Philadelphia Phillies slugger has Tommy John surgery, status for 2021 opener uncertain
When Rhys Hoskins tore a ligament in his left elbow last month, the Phillies’ doctors warned that he might need surgery even though the injury occurred in his non-throwing arm.
But the first baseman hoped it wouldn’t be necessary.
Ultimately, Hoskins went through with it, undergoing a repair of the ulnar collateral ligament – a procedure that is commonly called “Tommy John surgery” – last Friday. The projected recovery time is four to six months, the team announced Monday, with the longer timetable taking Hoskins to opening day on April 1 at Citizens Bank Park.
“Any time you can avoid going under the knife, you want to,” Hoskins said a few weeks ago. “But we’ll have to decide, with the help of the medical team, whether or not the elbow is strong enough where I’m not compensating other places within the swing. If it’s not, then I believe surgery is still on the table.”
Hoskins was injured when he tried to tag the Marlins’ Corey Dickerson in a Sept. 12 game in Miami. He sustained what he described as a small “gap” in the ligament and spent the last two weeks of the season on the injured list.
During the final series at Tampa Bay, Hoskins took light swings in the batting cage to determine the strength of his grip. The decision to have surgery, performed by Phillies head team physician Steven Cohen, was an indication that Hoskins’ strength didn’t adequately return.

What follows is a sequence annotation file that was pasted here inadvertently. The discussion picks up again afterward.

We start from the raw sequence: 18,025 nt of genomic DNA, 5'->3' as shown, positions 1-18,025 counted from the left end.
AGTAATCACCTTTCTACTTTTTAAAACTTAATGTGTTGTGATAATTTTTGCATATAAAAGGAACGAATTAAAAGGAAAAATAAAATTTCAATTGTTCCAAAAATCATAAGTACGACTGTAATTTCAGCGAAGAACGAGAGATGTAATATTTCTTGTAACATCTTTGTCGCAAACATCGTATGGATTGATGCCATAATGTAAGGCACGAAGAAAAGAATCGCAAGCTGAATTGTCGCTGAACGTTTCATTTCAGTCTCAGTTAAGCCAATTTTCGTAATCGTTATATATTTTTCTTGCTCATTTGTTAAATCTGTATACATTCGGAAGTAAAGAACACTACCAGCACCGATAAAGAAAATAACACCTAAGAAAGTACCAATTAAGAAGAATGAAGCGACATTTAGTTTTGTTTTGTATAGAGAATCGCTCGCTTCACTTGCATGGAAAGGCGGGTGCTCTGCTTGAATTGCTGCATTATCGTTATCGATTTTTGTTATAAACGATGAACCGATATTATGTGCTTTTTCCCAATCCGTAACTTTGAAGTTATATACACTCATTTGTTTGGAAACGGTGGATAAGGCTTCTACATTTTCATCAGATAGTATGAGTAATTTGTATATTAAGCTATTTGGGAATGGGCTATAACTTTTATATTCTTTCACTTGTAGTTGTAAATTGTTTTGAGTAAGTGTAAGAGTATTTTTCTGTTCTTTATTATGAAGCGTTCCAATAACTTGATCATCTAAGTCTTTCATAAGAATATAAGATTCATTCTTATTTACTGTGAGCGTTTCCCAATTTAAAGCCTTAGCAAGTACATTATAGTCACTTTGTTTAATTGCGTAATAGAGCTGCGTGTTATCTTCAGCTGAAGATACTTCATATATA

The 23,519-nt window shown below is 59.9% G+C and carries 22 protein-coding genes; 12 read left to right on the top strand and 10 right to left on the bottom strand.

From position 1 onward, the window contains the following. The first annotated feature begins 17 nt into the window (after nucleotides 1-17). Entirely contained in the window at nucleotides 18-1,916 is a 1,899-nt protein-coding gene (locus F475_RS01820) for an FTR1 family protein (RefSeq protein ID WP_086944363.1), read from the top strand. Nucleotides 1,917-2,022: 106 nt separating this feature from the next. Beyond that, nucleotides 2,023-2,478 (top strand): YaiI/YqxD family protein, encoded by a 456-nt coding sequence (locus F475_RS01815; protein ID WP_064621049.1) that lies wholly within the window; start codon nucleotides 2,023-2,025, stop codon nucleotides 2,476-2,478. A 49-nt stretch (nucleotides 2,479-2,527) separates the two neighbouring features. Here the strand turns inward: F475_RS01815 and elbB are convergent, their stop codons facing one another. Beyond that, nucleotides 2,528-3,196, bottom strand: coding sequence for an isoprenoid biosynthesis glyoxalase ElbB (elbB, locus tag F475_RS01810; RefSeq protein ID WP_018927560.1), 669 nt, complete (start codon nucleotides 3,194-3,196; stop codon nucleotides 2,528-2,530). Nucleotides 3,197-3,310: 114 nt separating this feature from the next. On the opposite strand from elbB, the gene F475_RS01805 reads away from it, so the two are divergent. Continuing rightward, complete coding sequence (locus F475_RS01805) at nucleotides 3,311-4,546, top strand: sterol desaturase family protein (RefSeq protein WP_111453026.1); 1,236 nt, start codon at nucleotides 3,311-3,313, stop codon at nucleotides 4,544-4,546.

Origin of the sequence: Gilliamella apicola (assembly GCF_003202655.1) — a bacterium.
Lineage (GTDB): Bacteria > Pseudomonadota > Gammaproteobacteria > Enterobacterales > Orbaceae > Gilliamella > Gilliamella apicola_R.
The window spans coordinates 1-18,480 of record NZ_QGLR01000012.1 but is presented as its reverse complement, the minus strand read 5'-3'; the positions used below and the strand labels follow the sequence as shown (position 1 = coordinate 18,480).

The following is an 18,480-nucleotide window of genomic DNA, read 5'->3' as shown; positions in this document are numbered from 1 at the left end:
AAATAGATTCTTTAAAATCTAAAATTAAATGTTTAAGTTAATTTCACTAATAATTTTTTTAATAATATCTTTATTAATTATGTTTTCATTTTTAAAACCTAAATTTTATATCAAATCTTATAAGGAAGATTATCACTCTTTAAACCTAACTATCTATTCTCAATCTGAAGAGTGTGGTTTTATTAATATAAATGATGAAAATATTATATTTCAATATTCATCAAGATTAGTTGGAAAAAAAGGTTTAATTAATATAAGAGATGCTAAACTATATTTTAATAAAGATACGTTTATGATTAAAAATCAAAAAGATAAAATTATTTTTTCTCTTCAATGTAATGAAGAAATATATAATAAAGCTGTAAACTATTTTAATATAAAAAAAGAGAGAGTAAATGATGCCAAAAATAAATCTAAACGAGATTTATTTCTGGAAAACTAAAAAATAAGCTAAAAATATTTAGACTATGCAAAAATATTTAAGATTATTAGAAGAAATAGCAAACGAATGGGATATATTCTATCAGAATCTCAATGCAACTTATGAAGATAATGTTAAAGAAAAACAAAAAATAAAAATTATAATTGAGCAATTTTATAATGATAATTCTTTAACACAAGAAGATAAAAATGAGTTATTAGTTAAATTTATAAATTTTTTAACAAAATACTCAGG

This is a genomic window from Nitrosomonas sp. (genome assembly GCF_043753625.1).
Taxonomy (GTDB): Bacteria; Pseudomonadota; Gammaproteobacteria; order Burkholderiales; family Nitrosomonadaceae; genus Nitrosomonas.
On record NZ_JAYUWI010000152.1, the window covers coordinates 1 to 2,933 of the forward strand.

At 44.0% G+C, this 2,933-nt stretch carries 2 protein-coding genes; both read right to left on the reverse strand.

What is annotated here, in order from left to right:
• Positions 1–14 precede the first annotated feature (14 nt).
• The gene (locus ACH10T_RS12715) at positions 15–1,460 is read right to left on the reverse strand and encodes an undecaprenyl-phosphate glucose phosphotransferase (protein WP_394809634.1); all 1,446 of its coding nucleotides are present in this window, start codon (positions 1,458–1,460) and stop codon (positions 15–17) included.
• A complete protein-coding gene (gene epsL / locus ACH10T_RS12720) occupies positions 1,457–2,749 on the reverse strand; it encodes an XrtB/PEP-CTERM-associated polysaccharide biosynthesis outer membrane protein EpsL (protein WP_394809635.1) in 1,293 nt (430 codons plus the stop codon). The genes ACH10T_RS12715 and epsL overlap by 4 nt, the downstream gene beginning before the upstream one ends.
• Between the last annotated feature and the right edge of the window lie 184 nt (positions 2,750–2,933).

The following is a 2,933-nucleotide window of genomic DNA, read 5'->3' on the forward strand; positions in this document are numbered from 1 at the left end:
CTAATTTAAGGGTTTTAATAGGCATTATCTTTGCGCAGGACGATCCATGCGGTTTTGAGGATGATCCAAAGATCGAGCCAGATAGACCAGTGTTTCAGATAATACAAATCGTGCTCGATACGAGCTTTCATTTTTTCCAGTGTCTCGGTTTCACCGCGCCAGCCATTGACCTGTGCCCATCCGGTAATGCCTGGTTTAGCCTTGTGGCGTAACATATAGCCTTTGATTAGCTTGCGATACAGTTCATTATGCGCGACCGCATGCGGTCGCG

Hoskins’ injury came at the worst possible time. Not only were the Phillies in a playoff race, but Hoskins was their hottest hitter, slugging .622 with 10 homers in his final 25 games.
Tommy John surgery is almost routine for pitchers, who typically require a much lengthier (12-15 months) recovery. Although it’s less common for position players, it also takes less time to come back.
Phillies shortstop Didi Gregorius had Tommy John surgery on his throwing elbow after the 2018 season with the New York Yankees and made it back in seven months. Phillies catcher Andrew Knapp had the surgery, also on his throwing arm, in the minor leagues.
Hoskins said last month that doctors initially suggested he could return within four months.
“I was told that, because it’s non-throwing, it’s not as long as a normal elbow-surgery recovery time,” Hoskins said. “I was told about three to four months is the usual time, so I believe that puts me right at spring training, maybe a little bit before. So I don’t think anything in terms of next year would be affected.”